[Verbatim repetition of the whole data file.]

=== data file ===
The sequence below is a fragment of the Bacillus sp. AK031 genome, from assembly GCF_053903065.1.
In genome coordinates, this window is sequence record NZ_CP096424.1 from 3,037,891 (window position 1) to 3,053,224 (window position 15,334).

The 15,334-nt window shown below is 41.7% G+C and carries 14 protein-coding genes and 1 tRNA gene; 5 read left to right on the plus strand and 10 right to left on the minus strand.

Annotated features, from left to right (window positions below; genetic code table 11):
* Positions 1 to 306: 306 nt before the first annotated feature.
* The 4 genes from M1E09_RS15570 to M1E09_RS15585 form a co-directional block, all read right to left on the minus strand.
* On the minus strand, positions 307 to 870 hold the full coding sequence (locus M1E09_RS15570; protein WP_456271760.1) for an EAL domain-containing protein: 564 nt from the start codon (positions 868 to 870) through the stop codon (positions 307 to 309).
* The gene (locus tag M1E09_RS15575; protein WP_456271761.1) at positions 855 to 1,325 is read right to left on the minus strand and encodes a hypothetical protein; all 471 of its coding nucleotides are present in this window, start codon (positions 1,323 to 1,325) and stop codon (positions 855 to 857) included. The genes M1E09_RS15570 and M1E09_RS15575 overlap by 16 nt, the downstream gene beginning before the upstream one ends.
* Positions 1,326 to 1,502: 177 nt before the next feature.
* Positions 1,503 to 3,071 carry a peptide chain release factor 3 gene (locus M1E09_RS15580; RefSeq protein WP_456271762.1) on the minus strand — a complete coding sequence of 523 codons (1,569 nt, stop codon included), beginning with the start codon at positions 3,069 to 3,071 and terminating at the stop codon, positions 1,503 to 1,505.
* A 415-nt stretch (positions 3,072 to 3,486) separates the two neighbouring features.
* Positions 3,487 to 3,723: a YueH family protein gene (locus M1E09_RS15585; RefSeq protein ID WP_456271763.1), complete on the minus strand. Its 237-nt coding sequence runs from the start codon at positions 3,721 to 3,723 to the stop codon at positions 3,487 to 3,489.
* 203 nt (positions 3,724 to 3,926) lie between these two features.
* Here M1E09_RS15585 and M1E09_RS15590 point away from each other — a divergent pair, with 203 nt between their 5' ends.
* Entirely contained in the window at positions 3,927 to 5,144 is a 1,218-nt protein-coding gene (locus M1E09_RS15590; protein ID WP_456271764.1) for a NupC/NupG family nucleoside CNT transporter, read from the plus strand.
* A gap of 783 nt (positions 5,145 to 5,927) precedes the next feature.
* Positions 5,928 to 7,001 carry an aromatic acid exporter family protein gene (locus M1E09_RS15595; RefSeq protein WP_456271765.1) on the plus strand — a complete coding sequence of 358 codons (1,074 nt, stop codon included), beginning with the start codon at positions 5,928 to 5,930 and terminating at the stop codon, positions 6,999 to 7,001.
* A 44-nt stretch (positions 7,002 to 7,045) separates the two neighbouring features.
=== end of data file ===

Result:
The sequence below is a fragment of the Bacillus sp. AK031 genome, from assembly GCF_053903065.1.
In genome coordinates, this window is sequence record NZ_CP096424.1 from 3,037,891 (window position 1) to 3,053,224 (window position 15,334).

The 15,334-nt window shown below is 41.7% G+C and carries 14 protein-coding genes and 1 tRNA gene; 5 read left to right on the plus strand and 10 right to left on the minus strand.

Annotated features, from left to right (window positions below; genetic code table 11):
* Positions 1 to 306: 306 nt before the first annotated feature.
* The 4 genes from M1E09_RS15570 to M1E09_RS15585 form a co-directional block, all read right to left on the minus strand.
* On the minus strand, positions 307 to 870 hold the full coding sequence (locus M1E09_RS15570; protein WP_456271760.1) for an EAL domain-containing protein: 564 nt from the start codon (positions 868 to 870) through the stop codon (positions 307 to 309).
* The gene (locus tag M1E09_RS15575; protein WP_456271761.1) at positions 855 to 1,325 is read right to left on the minus strand and encodes a hypothetical protein; all 471 of its coding nucleotides are present in this window, start codon (positions 1,323 to 1,325) and stop codon (positions 855 to 857) included. The genes M1E09_RS15570 and M1E09_RS15575 overlap by 16 nt, the downstream gene beginning before the upstream one ends.
* Positions 1,326 to 1,502: 177 nt before the next feature.
* Positions 1,503 to 3,071 carry a peptide chain release factor 3 gene (locus M1E09_RS15580; RefSeq protein WP_456271762.1) on the minus strand — a complete coding sequence of 523 codons (1,569 nt, stop codon included), beginning with the start codon at positions 3,069 to 3,071 and terminating at the stop codon, positions 1,503 to 1,505.
* A 415-nt stretch (positions 3,072 to 3,486) separates the two neighbouring features.
* Positions 3,487 to 3,723: a YueH family protein gene (locus M1E09_RS15585; RefSeq protein ID WP_456271763.1), complete on the minus strand. Its 237-nt coding sequence runs from the start codon at positions 3,721 to 3,723 to the stop codon at positions 3,487 to 3,489.
* 203 nt (positions 3,724 to 3,926) lie between these two features.
* Here M1E09_RS15585 and M1E09_RS15590 point away from each other — a divergent pair, with 203 nt between their 5' ends.
* Entirely contained in the window at positions 3,927 to 5,144 is a 1,218-nt protein-coding gene (locus M1E09_RS15590; protein ID WP_456271764.1) for a NupC/NupG family nucleoside CNT transporter, read from the plus strand.
* A gap of 783 nt (positions 5,145 to 5,927) precedes the next feature.
* Positions 5,928 to 7,001 carry an aromatic acid exporter family protein gene (locus M1E09_RS15595; RefSeq protein WP_456271765.1) on the plus strand — a complete coding sequence of 358 codons (1,074 nt, stop codon included), beginning with the start codon at positions 5,928 to 5,930 and terminating at the stop codon, positions 6,999 to 7,001.
* A 44-nt stretch (positions 7,002 to 7,045) separates the two neighbouring features.